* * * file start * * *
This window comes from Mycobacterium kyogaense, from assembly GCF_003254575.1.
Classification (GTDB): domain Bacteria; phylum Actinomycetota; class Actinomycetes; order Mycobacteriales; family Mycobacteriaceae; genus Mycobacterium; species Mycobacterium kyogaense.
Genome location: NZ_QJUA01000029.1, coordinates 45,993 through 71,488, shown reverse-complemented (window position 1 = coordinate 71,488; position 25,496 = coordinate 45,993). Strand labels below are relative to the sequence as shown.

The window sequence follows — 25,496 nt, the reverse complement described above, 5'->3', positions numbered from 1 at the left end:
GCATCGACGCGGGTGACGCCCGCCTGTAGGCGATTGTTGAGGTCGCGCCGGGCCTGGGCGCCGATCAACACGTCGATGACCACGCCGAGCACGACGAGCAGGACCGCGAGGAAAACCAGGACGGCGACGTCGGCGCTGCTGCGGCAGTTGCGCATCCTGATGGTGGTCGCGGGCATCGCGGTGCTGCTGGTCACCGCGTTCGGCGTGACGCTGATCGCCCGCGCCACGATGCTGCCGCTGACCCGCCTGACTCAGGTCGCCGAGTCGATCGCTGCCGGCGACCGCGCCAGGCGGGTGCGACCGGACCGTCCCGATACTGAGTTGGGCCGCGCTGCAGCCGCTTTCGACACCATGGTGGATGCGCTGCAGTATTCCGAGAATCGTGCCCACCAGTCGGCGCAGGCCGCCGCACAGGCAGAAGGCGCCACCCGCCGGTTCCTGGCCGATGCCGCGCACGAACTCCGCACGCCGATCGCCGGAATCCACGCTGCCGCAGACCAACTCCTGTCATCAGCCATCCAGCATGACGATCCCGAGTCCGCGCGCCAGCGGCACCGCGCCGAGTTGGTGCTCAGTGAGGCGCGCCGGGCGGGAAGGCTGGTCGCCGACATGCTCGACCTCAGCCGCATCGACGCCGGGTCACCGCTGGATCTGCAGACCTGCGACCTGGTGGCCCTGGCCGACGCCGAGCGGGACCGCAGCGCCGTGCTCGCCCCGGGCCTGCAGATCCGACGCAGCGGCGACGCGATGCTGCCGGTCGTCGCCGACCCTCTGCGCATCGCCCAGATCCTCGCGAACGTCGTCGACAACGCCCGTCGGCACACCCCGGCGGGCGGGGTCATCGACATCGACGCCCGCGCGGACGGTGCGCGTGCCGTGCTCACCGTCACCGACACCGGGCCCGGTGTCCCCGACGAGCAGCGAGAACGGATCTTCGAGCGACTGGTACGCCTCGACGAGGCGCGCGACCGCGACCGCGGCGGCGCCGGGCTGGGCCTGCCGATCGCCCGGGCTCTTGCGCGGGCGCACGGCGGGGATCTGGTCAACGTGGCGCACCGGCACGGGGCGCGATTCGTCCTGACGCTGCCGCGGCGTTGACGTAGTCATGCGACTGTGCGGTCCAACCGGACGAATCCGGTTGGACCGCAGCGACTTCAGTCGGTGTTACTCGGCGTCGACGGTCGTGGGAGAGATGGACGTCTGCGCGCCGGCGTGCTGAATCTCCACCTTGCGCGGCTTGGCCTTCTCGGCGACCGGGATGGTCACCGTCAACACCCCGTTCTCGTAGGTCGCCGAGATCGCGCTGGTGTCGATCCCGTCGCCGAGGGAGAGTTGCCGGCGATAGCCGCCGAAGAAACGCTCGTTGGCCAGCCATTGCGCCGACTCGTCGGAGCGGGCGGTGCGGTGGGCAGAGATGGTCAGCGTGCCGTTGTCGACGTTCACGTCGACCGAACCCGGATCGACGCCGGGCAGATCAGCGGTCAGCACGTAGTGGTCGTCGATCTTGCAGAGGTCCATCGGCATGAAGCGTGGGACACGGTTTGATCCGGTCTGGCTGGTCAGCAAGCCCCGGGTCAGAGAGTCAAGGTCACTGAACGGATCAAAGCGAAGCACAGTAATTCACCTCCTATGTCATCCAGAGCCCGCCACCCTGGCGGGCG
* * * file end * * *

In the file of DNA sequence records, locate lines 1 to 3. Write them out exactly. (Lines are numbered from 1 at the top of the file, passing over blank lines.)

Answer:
This window comes from Mycobacterium kyogaense, from assembly GCF_003254575.1.
Classification (GTDB): domain Bacteria; phylum Actinomycetota; class Actinomycetes; order Mycobacteriales; family Mycobacteriaceae; genus Mycobacterium; species Mycobacterium kyogaense.
Genome location: NZ_QJUA01000029.1, coordinates 45,993 through 71,488, shown reverse-complemented (window position 1 = coordinate 71,488; position 25,496 = coordinate 45,993). Strand labels below are relative to the sequence as shown.